Wen Stephenson’s piece in the Phoenix is getting a lot of attention right now. Stephenson argues that there is a massive culture of shirking going on about global climate change–among journalists. He argues, very passionately, that climate change is the top issue of our times, and that even in an election, media coverage of the issue is nowhere near where it needs to be: which is that this is an emergency demanding crisis-level coverage.
James Fallows of the Atlantic has already said about the piece:
At a time when both parties are saying that this is an “exceptionally important” election, yet neither will even discuss an issue that (I contend) will loom larger in historical accounts of this era than 99 percent of what is discussed in speeches, news analyses, and debates, this article is worth reading and thinking about.
I can’t do anything about media coverage, although the people I read (eg Jay Rosen) felt it was true. Recently, Twitter put up a new instant-mapping capability on the political campaigns (what is Obama saying about… what is Romney saying about…). Here’s the result for “climate”:
First, only one campaign is even talking about climate–the Obama campaign. Second, even that campaign barely mentions it on Twitter–just two tweets in fact (the bars in blue under the @barackObama label).
But what are Americans saying? How big of an issue are things like climate change, the environment and so on? If you ask people what their top issues of concern are the answer is clearly the economy. Take a look at these polls on “voting issues” for example. The economy is always the top issue, often by considerable margins. (Sidenote to demagogues: security, terrorism and immigration poll at less than 10 percent.)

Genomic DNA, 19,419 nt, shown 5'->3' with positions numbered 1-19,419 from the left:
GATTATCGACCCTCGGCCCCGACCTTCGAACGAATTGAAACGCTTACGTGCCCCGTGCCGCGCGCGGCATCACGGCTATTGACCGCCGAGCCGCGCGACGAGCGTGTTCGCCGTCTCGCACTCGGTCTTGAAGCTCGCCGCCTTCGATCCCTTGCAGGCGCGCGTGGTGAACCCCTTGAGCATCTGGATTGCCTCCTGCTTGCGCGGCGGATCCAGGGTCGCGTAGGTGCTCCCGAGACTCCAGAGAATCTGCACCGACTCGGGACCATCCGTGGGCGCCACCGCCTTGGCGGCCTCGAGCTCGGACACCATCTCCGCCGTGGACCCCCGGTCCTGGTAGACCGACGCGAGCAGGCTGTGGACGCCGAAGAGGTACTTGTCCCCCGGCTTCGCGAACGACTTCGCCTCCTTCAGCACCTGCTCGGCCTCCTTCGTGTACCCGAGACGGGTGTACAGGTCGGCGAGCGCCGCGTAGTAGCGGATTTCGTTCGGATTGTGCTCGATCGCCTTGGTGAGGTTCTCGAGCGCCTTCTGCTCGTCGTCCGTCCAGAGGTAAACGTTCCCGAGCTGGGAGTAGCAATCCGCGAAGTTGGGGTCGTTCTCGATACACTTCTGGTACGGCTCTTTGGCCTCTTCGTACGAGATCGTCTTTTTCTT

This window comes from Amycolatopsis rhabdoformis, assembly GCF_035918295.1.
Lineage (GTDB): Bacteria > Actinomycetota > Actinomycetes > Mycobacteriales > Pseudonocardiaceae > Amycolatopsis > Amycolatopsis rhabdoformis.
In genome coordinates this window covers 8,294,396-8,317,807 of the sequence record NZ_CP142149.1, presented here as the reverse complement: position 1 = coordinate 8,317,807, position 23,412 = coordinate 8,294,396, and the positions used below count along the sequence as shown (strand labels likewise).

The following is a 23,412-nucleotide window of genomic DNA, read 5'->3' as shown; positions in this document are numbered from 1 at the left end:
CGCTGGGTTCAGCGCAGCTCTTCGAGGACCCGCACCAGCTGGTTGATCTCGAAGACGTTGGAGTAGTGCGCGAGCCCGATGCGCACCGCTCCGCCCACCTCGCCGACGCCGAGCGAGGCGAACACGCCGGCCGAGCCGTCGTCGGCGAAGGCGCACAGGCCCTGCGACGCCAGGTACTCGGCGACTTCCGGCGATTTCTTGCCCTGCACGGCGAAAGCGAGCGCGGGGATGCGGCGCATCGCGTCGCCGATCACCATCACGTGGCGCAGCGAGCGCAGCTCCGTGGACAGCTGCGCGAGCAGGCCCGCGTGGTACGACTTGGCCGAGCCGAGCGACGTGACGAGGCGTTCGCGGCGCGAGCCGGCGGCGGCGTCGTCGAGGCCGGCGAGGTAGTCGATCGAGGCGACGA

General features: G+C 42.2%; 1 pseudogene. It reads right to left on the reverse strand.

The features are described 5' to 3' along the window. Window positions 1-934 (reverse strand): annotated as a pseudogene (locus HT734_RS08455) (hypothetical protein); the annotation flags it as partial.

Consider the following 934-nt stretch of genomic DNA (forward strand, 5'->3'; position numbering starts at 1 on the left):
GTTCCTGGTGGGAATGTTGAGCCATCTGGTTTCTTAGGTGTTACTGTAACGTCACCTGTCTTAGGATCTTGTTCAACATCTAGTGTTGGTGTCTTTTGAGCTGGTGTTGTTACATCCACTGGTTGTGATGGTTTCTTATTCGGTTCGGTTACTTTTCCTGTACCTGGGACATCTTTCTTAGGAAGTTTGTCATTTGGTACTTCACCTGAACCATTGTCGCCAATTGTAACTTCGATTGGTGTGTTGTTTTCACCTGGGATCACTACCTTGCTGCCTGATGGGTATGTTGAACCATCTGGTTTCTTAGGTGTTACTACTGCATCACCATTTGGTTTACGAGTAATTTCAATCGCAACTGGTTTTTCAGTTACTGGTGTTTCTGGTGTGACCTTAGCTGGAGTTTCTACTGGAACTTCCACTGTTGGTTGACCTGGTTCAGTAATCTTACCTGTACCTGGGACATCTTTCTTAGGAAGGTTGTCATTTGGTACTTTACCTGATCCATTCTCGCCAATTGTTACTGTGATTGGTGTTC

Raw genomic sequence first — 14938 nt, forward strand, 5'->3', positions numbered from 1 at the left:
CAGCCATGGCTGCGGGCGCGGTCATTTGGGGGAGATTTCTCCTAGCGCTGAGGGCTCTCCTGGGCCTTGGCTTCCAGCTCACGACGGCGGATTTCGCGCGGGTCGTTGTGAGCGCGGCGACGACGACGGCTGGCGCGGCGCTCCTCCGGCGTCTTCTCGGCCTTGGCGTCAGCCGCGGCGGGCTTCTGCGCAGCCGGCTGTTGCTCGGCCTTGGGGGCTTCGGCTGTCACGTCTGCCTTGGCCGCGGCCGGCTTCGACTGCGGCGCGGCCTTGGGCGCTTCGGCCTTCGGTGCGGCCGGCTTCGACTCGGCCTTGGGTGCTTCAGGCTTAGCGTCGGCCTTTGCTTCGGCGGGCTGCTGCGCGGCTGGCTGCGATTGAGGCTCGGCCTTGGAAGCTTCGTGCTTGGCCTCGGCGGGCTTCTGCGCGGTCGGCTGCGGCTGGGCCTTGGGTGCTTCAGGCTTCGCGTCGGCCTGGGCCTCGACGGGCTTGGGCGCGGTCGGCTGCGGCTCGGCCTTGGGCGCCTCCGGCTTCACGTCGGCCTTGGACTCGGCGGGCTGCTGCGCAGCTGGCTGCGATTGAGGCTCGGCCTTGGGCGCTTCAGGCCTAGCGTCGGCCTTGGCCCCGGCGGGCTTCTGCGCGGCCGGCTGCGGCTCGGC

When the environment is polled as an issue, again, large majorities are worried about it, and want something done about it. Very large majorities: nearly 70% of people in a typical poll said the environment is worse off compared to 10 years ago. On global warming, this poll shows that it’s happening now, and we did it:
|“And from what you have heard or read, do you believe increases in the Earth’s temperature over the last century are due more to the effects of pollution from human activities, or natural changes in the environment that are not due to human activities?” Options rotated|
So from 2003-2012, between 53 and 61 percent think it is the result of human activities; a pretty stubborn number.
Here’s my point: Given all this, where are geographers on the issue?
The environment is by far and away the clearest issue that we work on that is in the minds of the public. They are already convinced global climate change is happening and that it is anthropogenic. So I am heartened by looking at “sustainability” as a key word at last year’s AAG (this year’s is not yet searchable). There were sessions on investigating sustainability of particular regions such as Alaska, applications of it, and critiques of it as a way that capitalism reproduces itself though an emphasis on consumption.
Like Stephenson though, I wonder to what extent we’re understanding it as a crisis-level event, an emergency that is still going on (as Holly says on Red Dwarf).